Post Facebook: Addressing the Monopolistic Power of Facebook

July 1, 2020

Scroll

Today marks the beginning of an unprecedented corporate activism campaign that sees in excess of 500 companies pull their advertising budgets from Facebook and its other platforms for its lack of action to limit the spread of hate and misinformation that divides and radicalizes. Collectively this will strip tens of millions of dollars in ad revenue from the company and potentially billions of dollars off the company’s value. When Unilever announced its bold commitment to pull all US advertising from Facebook and Instagram to the end of 2020, Facebook’s stock plunged 7%. 

In the wake of Facebook’s continued failure to tackle hate speech across its platforms, a coalition of civil rights groups in the US joined forces to establish the Stop Hate for Profit campaign. As the campaign gathers momentum, we are seeing Facebook and Mark Zuckerberg take on near pariah status with hits to their revenue, their relationship with advertisers, their reputation, and their social licence.

Whether the campaign drives change at Facebook or not, the campaign just further highlights the challenge that many democracies are facing. How healthy can our democracies be when our information market is so dominated by the monopoly power of a single company? A company whose business model is to keep your eyes on the screen by serving you a constant stream of curated content, which tends to be that which stokes your emotions with outrage, sensation or controversy. The algorithms don’t care about the factual accuracy or potential for harm of that content, nor what emotion it makes you feel – just as long as you stay logged on, driving more revenue through the ads that are served.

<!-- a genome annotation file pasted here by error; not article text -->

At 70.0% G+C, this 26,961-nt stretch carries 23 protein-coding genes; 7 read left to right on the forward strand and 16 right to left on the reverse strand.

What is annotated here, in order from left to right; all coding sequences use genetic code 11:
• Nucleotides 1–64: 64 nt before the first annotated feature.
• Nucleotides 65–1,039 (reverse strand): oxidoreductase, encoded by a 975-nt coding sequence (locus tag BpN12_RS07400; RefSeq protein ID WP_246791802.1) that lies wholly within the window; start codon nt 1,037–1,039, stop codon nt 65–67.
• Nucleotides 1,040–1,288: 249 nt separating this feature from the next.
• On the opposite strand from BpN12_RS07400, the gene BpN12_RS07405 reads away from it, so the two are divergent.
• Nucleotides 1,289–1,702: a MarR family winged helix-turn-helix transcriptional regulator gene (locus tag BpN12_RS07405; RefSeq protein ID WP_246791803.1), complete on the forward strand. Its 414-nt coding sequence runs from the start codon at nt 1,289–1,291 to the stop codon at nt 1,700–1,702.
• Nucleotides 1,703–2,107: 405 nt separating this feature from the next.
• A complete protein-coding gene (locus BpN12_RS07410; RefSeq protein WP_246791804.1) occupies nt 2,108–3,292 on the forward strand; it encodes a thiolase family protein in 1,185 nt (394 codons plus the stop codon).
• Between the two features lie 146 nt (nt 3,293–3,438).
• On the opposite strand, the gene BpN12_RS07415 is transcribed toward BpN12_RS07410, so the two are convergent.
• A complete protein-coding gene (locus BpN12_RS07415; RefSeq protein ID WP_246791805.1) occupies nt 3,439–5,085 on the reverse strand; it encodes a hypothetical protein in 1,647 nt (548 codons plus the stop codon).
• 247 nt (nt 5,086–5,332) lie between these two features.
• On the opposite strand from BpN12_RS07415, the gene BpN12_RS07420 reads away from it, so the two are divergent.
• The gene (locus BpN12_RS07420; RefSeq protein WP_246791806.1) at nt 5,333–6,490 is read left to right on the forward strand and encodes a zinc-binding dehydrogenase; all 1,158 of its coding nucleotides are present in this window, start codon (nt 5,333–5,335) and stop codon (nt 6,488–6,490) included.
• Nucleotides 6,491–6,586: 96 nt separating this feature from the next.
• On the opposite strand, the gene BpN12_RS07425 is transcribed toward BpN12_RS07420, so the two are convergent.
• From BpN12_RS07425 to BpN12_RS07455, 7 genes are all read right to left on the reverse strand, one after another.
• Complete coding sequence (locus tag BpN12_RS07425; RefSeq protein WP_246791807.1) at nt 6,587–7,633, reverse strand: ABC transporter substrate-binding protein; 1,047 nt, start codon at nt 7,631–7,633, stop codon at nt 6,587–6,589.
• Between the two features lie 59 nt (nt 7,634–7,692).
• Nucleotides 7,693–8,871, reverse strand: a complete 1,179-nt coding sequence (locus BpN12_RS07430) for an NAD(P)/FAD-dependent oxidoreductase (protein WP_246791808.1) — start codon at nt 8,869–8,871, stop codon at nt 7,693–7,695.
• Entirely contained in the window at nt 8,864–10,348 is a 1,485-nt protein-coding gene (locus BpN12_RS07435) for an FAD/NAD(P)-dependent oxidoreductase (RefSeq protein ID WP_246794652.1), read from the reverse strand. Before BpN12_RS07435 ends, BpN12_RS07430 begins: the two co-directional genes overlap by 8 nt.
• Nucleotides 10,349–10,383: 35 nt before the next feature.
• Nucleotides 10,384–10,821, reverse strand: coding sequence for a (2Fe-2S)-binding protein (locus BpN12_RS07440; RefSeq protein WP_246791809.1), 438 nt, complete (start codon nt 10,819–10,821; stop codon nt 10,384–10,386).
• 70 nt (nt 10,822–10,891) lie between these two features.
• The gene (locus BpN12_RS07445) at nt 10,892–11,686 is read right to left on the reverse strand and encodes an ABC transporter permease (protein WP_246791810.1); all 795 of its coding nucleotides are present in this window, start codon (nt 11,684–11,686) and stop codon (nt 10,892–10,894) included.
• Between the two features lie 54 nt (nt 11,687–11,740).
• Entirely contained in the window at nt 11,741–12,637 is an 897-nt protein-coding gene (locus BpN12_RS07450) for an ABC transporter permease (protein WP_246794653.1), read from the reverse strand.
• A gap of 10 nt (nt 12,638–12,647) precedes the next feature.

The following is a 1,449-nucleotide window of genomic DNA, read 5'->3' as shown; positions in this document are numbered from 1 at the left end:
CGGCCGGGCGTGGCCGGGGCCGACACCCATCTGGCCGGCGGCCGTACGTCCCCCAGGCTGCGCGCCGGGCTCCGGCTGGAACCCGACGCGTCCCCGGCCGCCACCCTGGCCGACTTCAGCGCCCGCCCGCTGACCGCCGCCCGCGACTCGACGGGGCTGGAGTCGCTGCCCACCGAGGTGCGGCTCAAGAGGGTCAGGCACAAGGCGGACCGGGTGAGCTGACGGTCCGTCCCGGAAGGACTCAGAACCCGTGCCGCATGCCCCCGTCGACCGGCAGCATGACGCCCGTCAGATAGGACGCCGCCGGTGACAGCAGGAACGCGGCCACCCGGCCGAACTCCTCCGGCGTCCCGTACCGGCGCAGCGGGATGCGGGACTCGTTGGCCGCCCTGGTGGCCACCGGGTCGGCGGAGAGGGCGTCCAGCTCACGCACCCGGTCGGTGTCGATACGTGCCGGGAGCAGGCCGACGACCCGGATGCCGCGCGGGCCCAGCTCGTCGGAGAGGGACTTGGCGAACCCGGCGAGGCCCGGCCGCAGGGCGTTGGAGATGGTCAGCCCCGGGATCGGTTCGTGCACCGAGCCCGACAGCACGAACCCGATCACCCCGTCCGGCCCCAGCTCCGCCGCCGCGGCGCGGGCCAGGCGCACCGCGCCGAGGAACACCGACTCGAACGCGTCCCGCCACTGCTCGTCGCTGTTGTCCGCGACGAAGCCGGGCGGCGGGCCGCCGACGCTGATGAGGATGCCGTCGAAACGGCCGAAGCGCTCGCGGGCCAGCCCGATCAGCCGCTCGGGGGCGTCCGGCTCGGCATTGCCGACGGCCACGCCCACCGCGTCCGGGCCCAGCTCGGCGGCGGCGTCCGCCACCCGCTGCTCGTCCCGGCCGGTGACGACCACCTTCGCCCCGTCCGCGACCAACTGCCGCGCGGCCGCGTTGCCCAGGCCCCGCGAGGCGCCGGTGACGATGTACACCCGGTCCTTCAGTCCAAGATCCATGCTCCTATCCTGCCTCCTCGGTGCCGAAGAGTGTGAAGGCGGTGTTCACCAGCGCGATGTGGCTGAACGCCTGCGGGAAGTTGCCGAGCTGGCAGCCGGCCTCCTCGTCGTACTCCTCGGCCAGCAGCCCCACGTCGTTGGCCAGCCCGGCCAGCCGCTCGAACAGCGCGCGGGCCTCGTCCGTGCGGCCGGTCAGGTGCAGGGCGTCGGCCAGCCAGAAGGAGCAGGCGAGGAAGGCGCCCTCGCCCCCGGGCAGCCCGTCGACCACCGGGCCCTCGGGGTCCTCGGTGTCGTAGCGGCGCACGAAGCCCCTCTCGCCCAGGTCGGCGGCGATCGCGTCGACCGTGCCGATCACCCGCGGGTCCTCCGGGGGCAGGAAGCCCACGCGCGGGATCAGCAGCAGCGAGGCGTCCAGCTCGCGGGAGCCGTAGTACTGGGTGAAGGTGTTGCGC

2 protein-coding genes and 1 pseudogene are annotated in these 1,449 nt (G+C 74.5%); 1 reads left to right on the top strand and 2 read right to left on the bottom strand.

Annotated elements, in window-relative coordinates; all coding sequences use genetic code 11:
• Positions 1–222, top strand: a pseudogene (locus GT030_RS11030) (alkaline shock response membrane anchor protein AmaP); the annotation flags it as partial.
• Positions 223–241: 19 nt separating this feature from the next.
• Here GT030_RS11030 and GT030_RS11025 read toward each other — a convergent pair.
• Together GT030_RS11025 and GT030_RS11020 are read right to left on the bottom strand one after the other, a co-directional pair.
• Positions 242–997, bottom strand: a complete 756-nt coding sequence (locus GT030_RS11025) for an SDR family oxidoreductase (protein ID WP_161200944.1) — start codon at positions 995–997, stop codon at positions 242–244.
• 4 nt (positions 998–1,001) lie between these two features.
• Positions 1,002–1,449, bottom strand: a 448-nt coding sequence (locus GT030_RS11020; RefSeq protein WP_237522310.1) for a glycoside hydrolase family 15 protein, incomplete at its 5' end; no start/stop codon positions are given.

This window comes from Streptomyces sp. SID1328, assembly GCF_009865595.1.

While the target audience of the advertising boycott does not include campaigns that Purpose runs using Facebook – nor other organisations and campaigners that use the platform to mobilise and engage communities to fight for social and environmental justice – we took the opportunity to do a rapid assessment of all our campaigns across the world. We wanted to understand how central Facebook, Instagram and WhatsApp are to our projects reaching, engaging, and mobilizing audiences in the fight for an open, just, and habitable world.

In July alone, our campaigns will be reaching audiences across more than 100 countries from Brazil and India to the UK, US, Australia, Kenya, Indonesia, and Poland. This work is addressing everything from Covid-19 misinformation, to climate change, to access to healthcare, early childhood development, and much more in between. While not overly surprising, 100% of our work in some way relies on Facebook’s platforms to enable our partners to reach their audiences and constituents on critical issues impacting vulnerable and marginalised communities. If we were to have joined the boycott, the lack of alternatives would have significantly damaged our ability to have impact.